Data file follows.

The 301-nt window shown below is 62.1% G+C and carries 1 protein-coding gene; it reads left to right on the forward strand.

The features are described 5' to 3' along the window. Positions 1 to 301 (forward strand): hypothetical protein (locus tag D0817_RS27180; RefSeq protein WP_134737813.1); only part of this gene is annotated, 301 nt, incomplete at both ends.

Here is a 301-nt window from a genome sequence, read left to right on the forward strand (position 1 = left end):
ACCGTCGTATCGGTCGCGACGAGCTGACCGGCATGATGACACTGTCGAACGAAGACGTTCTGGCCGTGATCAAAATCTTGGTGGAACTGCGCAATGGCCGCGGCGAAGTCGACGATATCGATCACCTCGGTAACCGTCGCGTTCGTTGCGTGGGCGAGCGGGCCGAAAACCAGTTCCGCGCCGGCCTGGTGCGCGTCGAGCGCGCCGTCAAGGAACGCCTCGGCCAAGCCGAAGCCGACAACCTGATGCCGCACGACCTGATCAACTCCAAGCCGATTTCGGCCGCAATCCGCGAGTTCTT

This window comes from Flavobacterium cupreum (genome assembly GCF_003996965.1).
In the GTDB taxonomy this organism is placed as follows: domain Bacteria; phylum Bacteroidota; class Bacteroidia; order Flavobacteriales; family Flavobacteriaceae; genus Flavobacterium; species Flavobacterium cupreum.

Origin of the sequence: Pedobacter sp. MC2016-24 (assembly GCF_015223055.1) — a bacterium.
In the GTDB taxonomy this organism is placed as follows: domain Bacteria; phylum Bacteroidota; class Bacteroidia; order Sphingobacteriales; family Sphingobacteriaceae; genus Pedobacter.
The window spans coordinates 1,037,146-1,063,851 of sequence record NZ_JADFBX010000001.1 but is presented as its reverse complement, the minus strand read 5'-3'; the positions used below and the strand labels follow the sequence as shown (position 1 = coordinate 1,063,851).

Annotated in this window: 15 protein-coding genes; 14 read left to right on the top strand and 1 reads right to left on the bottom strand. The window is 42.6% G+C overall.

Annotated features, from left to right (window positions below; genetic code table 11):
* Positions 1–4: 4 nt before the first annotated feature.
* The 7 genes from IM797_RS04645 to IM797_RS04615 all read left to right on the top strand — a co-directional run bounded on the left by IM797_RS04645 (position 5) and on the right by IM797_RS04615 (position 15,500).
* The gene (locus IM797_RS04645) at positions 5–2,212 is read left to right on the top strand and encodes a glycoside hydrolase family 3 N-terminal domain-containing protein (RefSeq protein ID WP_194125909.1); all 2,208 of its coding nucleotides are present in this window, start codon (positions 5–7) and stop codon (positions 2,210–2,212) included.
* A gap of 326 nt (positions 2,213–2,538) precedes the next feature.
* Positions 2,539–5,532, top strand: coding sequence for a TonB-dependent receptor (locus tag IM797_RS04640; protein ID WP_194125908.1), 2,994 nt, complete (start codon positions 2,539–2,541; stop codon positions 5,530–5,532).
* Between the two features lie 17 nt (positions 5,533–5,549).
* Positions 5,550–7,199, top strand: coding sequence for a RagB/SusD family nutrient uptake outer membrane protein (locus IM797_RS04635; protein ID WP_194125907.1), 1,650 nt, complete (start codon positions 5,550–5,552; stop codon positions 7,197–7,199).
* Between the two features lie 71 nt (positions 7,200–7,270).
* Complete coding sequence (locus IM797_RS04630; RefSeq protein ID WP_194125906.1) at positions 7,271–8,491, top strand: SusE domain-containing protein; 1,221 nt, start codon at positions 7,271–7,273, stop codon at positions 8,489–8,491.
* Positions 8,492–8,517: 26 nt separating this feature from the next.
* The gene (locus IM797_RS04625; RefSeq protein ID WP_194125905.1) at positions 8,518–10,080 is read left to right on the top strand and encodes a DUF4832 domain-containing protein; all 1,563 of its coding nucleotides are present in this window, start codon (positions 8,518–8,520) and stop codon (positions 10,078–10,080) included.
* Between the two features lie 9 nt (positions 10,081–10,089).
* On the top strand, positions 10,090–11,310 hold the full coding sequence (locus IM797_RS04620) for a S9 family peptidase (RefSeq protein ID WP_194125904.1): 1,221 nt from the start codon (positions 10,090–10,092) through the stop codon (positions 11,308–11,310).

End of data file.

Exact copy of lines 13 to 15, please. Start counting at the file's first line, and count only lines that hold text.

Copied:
* The 7 genes from IM797_RS04645 to IM797_RS04615 all read left to right on the top strand — a co-directional run bounded on the left by IM797_RS04645 (position 5) and on the right by IM797_RS04615 (position 15,500).
* The gene (locus IM797_RS04645) at positions 5–2,212 is read left to right on the top strand and encodes a glycoside hydrolase family 3 N-terminal domain-containing protein (RefSeq protein ID WP_194125909.1); all 2,208 of its coding nucleotides are present in this window, start codon (positions 5–7) and stop codon (positions 2,210–2,212) included.
* A gap of 326 nt (positions 2,213–2,538) precedes the next feature.